Behold the votaries of the world engaged in their favourite pursuits--With what unremitting assiduity do they follow up the chace of pleasure? What agitations, what chagrins, what disappointments overwhelm, but not intimidate, the votaries of ambition? What laborious application, days of toil, nights of thoughtfulness, are bestowed on the pursuit of riches'! The world excites the supreme solicitude, and engrosses the undivided attention of those who choose it as their supreme good. Are the blessings of salvation of less value? Are eternal riches, honours, and joys, to be purchased with fewer sacrifices, with less application, with less devoted exertion? Shall we rate the everlasting favour of God at a lower price than those things of the world which he has stamped with vanity and decay, and from which death will wrest us for ever?

My brethren, it is a law of nature, that no object worthy of our pursuit is to be obtained but with solicitude, attention, exertion; and if these should be in proportion to the excellence and importance of the object of pursuit, surely a concern for our salvation ought to occupy the first place in our thoughts and exertions; and the present life, instead of being the sole object of our solicitude, should be regarded as of importance only as it is that state of probation allotted us for working out our salvation and securing an eternal inheritance. The privileges of our Christian calling--privileges which will confer peace on us here, and terminate [216/217] in endless happiness hereafter--are the infinitely important objects which, in the bustle of business, in the competitions of ambition, in the career of worldly prosperity, should fix supremely our thoughts, and regulate all our feelings and conduct. But further,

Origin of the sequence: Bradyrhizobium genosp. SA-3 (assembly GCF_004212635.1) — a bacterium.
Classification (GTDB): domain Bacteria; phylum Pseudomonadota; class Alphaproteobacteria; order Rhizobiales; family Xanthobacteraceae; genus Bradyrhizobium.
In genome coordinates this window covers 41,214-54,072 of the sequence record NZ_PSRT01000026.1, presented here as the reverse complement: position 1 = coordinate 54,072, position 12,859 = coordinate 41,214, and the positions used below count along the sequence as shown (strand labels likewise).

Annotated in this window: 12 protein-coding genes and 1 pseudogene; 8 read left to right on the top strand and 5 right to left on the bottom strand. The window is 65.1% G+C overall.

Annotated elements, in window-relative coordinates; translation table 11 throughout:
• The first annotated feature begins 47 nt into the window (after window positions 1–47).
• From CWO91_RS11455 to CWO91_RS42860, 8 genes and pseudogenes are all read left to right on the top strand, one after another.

2. In order to make our calling and election sure, we must, in the exercise of true repentance, live in constant dependence on the merits and grace of Christ.

For, through his merits alone, (so it hath pleased our offended Sovereign and Judge to ordain,) salvation is attainable; and in his grace alone shall we find the effectual power of resisting temptation, and acquiring the virtues of the Christian character and life.

What was the trust of the apostle, which consoled him under the appalling conviction that he was the chief of sinners? What was the source of that dauntless courage, that heroic constancy, that triumphant hope, which distinguished him as the faithful and zealous servant of his divine Lord? We hear him declaring, amidst the highest attainments and the most exalted acts of Christian virtue, that it was not "he which thus lived, but Christ that lived in him; and that the life which he lived in the flesh, he lived by the faith of the Son of God." Here then is a pattern to all who are partakers of the Christian calling. Jesus Christ they are to adore, and in him they are to confide, as the Author and Finisher of their salvation; whose divine merits constitute their only claim to the [217/218] forgiveness and favour of their offended God; and whose renovating and strengthening grace is the only fountain of those celestial virtues which will make them meet for the inheritance of glory. These merits will be applied only to those who, renouncing their sins and their self-righteousness, habitually rely on him who, the only Saviour, hath reconciled us unto God. And this grace will be bestowed only on those who, in true humility, seek it as the unfailing and abundant source of holiness, of strength, and of consolation.